Parents (not mine) were often known to punish children for the slightest wander from the straight and narrow path they were required to walk, one friend who’s Father was a headmaster was often covered in bruises from a Father who did not take second best in his schooling. Being seen and not heard was the way it was apart from homes like mine where we discussed everything my Sister and I being allowed an opinion. That was mainly why I was punished at the schools I attended and the Sunday Schools and Church, asking questions about anything was not encouraged, if you were told something by an adult that was the truth?
        Starting work as an apprentice at 16 I discovered the Foreman was God on earth and hazing the young lads was the works sport, I never smoked and that made me stand out because even the works cat smoked in those days, tied to a beam with lit cigarettes pushed in every orifice all standing laughing but not when I broke loose and proceeded to sling some angle iron fence posts like spears and they all did a runner. I still got hazed but more gently, I was a big lad and boxed or so they soon found out.
        The Hazing we got in the military and other National institutions was to toughen us up for the future, landing in the melting pot of the Middle east I was thankful for those training Sergeants.
        All things change, by the time I became a WO1 in the Army I was not the ramrod straight button stick handing out punishment but more Dad or even Granddad to the boys and girls explaining the discipline they endured was to keep them alive in dire situations not kill them.
        What changed? the only people allowed to give punishment in my time were the Head and Deputy, teachers sent you to the office for the cane, Eggy Plummer some times let loose with a board rubber and Mr Williams would at times give you a technical beating in the boxing ring, we did have Women Teachers who because we were all boys sent us for punishment, of course with around 200 boys in the school the Head would have been at it day and night had they all suffered.
        Lets keep it in context.
        Frank
        PS, My own children tell the Grandchildren Dad never once laid a hand on them, no I did not knowing what it had been like and what good it did.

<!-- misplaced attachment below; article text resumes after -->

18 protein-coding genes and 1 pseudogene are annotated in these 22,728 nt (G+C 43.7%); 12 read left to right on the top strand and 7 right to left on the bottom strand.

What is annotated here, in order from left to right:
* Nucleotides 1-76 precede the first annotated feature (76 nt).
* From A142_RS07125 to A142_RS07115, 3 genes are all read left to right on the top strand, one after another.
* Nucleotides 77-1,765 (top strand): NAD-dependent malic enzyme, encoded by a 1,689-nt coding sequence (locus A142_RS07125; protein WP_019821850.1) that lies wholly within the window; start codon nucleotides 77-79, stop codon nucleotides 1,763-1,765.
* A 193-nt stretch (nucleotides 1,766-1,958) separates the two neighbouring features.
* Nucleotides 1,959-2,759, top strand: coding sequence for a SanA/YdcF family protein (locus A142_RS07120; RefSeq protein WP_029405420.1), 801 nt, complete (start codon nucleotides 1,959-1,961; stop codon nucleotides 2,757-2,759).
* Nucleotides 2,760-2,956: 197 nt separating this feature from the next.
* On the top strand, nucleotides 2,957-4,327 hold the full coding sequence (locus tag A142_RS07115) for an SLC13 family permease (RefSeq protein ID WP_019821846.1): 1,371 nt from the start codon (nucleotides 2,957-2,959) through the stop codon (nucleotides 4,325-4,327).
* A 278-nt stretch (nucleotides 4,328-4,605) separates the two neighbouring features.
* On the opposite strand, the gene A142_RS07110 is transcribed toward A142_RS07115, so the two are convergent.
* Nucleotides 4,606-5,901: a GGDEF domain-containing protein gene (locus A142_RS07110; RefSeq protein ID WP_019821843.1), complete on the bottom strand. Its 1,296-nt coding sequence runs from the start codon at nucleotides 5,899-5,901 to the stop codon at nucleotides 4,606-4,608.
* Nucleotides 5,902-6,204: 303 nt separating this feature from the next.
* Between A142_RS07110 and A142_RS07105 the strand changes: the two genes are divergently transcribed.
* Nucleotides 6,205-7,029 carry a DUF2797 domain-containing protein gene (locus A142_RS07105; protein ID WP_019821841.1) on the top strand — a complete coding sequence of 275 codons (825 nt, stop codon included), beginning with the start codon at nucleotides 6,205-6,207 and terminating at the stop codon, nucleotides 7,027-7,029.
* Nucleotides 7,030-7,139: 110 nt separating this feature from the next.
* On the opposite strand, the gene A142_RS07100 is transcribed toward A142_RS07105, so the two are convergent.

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        • i honestly do not know what your keeping it in context means Frank you seem to be saying on one hand that yourself and others of your era suffered beatings and bullying and that it did you no harm yet on the other you are saying that you learnt that it was not the way to go and that you disagreed with it to such an extent you would never put your children through the same ordeal keeping it in context would be to say that beatings and bullying is wrong and should not be tolerated in any circumstance i could look after myself as well so the beatings i got i took and got on with it but this just festers a hatred and a stubbornness to the extent you stop listening to the bullying behaviour from people who professed to be the educators you dont have to hit people to instil fear into them you just have to intimidate them every day until they are frightened of even coming to school believe you me i have witnessed this i know i am a decade behind you Frank but with very few exceptions the teachers in my time at Richard hind hit you with one thing or another, and to dismiss lightly the fact that one teacher is throwing things at pupils or another is beating you in a boxing ring is totally and utterly wrong, the older you get the more people seem to look back and then that old adage comes out they would not have done that in my day or you got a belt off the bobby or your parents give you good hidings and it never did me any harm well thank god those days are gone and thankfully it did teach you that sort of thing was wrong and wasn,t passed, on beatings bullying and intimidation should never be tolerated my Granddaughter is a headmistress and she teachers with a kindness i would have welcomed and responded to and i believe this is due to myself bringing my children up to believe that bullying and beatings were wrong they picked that up and passed it on to their children which i am proud of, so please no more of these posts where it seems to be tolerated